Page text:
B: Well, thank you. There are some things that it is currently missing as compared to corporate e-mailfor example, disconnected operationthough we do plan to provide things like POP3 and IMAP support, which should help that.

    But we initially wanted to make sure we have something that was definitely better than all Web mail services, and perhaps, just perhaps, it will also be good enough for a lot of people to use instead of a corporate mail service.

    Or they can use both, because they could just forward their messages to Gmail from their corporate e-mail, or the other way around. That way when they’re traveling and don’t have their computer with them, they can just use the Gmail version, and when they are at their desk, they can still use their corporate mail.

    Manufacturing Advances

    Business Week writes how the factory floor is changing: “Those manufacturers still standing are concentrating on ever-higher-quality products and processes, even if that means tearing up long-standing business practices and shedding workers to survive. And in the wings awaits a new generation of molecular manufacturers — which have more in common with chipmakers than carmakers — aiming to create self-assembling machines on a nanoscale. A focus on quality in the near term helps fuel innovation down the road.”

    TECH TALK: Letter to Arun Shourie (Part 2)

    Dear Sir,

    India stands on the cusp of a revolution. There is optimism all-round and in certain quarters, even fear of the growing prowess of India. This is a good start, but only the first step in what is a long journey. This is an opportunity for change and growth that we in India can simply not afford to lose. There are a billion dreams at stake.

    So, these are my suggestions to you. The goal is not to find fault with what is happening. Rather, it is to provide specific inputs so that you and your government can continue to catalyse the positive forces that have been unleashed in the marketplace.

    1. Develop a 5-year vision for India’s IT and Telecom Infrastructure

    Indias digital infrastructure is not going to be built with incremental policy changes. Over the past two years, the government did well to streamline the telecom policies. As a result, we are now seeing the world’s second largest growth with 2 million new users every month. A similar strategy needs to be taken to promote the use of access infrastructure technologies (wireless and broadband), access terminals, software and information.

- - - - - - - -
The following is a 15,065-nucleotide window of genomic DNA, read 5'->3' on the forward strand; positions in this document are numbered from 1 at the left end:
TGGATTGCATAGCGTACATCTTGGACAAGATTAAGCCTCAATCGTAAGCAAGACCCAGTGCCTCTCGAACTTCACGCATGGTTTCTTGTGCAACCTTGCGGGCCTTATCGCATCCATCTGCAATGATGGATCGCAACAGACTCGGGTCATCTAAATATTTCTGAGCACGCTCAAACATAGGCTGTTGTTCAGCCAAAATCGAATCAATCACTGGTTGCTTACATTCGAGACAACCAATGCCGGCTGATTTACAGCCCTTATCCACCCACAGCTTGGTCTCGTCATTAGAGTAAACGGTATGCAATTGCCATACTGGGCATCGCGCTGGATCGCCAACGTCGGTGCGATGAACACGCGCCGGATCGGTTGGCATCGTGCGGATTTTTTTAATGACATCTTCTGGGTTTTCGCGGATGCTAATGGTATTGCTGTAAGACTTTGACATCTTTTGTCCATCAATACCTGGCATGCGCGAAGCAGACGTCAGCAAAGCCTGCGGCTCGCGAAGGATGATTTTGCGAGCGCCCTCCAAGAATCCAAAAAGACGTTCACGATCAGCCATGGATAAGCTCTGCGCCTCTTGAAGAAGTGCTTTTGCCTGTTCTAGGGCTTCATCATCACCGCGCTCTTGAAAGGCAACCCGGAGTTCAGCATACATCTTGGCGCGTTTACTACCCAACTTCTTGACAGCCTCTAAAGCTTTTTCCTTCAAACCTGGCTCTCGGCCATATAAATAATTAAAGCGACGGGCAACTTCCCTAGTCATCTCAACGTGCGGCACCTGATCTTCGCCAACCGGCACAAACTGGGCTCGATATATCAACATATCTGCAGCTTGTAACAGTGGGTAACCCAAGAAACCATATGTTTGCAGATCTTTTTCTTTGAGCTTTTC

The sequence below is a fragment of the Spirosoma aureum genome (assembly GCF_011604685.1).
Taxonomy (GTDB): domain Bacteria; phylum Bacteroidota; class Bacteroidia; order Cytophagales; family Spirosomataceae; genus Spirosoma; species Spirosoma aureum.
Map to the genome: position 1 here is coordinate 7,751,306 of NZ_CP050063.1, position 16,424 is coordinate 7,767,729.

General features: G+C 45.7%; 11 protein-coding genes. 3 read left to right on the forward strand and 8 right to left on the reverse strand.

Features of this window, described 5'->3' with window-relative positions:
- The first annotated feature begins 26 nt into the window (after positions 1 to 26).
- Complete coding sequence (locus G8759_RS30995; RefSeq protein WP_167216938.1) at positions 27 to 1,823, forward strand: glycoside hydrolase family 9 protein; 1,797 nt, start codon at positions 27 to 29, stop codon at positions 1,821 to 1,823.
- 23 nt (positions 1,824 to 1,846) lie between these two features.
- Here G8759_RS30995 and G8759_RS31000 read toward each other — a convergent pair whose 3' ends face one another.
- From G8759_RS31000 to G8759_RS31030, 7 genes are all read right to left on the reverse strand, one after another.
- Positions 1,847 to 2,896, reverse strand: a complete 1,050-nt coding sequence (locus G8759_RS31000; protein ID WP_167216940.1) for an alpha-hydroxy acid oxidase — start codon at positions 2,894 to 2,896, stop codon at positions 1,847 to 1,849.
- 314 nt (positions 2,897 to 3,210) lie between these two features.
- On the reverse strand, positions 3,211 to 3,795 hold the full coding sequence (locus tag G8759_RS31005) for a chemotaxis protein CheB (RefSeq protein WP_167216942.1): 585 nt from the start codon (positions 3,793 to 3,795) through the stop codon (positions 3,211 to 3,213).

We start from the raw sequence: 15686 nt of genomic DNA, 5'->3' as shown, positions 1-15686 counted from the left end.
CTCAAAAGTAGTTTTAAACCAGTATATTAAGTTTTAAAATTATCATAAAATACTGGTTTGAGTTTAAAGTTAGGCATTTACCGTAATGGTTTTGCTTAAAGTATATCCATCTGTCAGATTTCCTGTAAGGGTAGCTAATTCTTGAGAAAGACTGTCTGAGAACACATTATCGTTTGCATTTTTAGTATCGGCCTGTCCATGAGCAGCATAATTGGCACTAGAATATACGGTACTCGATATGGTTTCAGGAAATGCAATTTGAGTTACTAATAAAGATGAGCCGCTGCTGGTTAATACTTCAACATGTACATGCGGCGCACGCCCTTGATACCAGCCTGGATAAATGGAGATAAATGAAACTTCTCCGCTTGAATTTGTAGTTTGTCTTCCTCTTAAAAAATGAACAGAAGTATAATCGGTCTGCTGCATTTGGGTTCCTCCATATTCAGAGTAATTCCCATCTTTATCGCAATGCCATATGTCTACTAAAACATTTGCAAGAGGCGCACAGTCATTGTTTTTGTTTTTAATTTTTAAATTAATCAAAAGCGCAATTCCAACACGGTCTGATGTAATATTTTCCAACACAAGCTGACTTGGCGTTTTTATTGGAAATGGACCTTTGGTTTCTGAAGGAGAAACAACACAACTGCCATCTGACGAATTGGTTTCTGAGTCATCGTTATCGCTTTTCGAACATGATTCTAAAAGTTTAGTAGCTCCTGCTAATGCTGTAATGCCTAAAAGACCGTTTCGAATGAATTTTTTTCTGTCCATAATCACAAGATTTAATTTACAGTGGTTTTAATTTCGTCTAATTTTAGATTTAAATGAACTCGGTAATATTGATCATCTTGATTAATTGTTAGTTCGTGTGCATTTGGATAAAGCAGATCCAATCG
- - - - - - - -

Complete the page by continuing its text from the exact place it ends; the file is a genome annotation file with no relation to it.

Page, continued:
We need to set goals for building out India’s domestic market in infotech and telecom. This is not just for the benefit of these sectors. The real beneficiaries will be Indians as technology spreads to schools, colleges, homes, small- and medium-sized enterprises (SMEs) and rural areas markets which hitherto have had only limited adoption. While the market is expected to take care of providing the solutions, the right policies from the government can act as catalysts and the wrong ones (as I shall outline soon) can act as inhibitors.

    2. Promote use of server-based computing and open-source software platforms

    India is a country with little legacy when it comes to computing. Yes, we have an installed base of about 10 million computers, but that’s a fraction of what it should be. If India needs to rapidly adopt computing across the country, the government should give a boost to two platforms which can significantly reduce total cost of ownership server-based computing (using thin clients) and open-source software. Together, they can help bring down costs by more than 70%.

    As a by-product of the adoption of this new and affordable computing platform, India can also then become a showcase for other emerging markets on how to build out their digital infrastructure. This will also create opportunities for domestic product companies to grow globally.

    Will there be opposition? Absolutely! There are plenty of organisations which would not like to see a change in the status quo. But this is where we need to put our interests first. If India can bring down the cost of computing, we will make technology affordable to entire verticals and markets who otherwise will have to wait for many more years till either the cost comes within their reach or their incomes rise to meet the dollar-denominated prices. India does not have the time to wait we need to lead the way.

    Tomorrow: Letter to Arun Shourie (continued)